Could someone please explain in what case the phase of a real number is equal to -pi (and not pi)?

I know that for positive numbers, the phase is zero. For zero, we define the phase as zero as well. And for negative numbers, the phase would be pi. But I was reading some script and there it says the phase of a real number is either 0, pi, or -pi.

  • $\begingroup$ do you know about phase unwrapping? $\endgroup$ – robert bristow-johnson Mar 29 '19 at 21:33

Or $2\pi$, or $3\pi$, or any integer multiple of $\pi$. Any odd multiple corresponds to -1 + 0i and any even multiple corresponds to 1 + 0i, aka -1 and 1.

"Phase of a real number" is a little bit of a misleading label. What is required here is an understanding of the complex plane and what "phase" means in terms of a DFT bin value.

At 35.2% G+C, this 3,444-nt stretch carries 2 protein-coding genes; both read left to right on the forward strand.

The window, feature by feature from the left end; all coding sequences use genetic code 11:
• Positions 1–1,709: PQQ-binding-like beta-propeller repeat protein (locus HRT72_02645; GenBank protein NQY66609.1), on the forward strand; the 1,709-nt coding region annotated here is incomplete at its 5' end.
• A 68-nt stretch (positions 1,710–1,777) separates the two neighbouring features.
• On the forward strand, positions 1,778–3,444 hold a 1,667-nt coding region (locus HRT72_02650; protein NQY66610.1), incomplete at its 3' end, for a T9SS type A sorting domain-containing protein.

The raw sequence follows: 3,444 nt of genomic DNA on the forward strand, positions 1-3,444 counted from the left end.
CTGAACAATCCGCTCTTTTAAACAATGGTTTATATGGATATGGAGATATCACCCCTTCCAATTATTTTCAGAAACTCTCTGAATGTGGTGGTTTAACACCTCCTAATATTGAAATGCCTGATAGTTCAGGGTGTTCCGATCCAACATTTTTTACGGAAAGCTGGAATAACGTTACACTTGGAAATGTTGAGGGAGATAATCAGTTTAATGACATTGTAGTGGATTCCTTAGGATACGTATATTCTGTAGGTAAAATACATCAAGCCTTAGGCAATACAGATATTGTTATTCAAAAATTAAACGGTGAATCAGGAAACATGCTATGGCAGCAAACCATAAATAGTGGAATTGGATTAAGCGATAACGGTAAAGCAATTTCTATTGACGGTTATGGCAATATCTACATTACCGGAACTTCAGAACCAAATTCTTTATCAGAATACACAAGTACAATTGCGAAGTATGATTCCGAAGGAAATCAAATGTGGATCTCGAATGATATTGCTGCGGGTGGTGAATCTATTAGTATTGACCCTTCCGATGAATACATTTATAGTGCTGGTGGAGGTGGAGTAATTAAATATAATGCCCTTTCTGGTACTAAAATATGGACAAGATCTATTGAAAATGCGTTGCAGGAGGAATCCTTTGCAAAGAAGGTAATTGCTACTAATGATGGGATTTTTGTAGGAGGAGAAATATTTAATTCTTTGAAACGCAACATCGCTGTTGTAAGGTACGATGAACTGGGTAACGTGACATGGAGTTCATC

Your question is equivalent to "For what values of arg(z) is z a real number?"

If that is meaningless to you, I suggest you start by reading two blog articles of mine:

The Exponential Nature of the Complex Unit Circle

And the newest:

Angle Addition Formulas from Euler's Formula

There are of course many other searches. Your terms should be "complex plane real values" for a start.

This is essential foundation material for a lot of DSP concepts.

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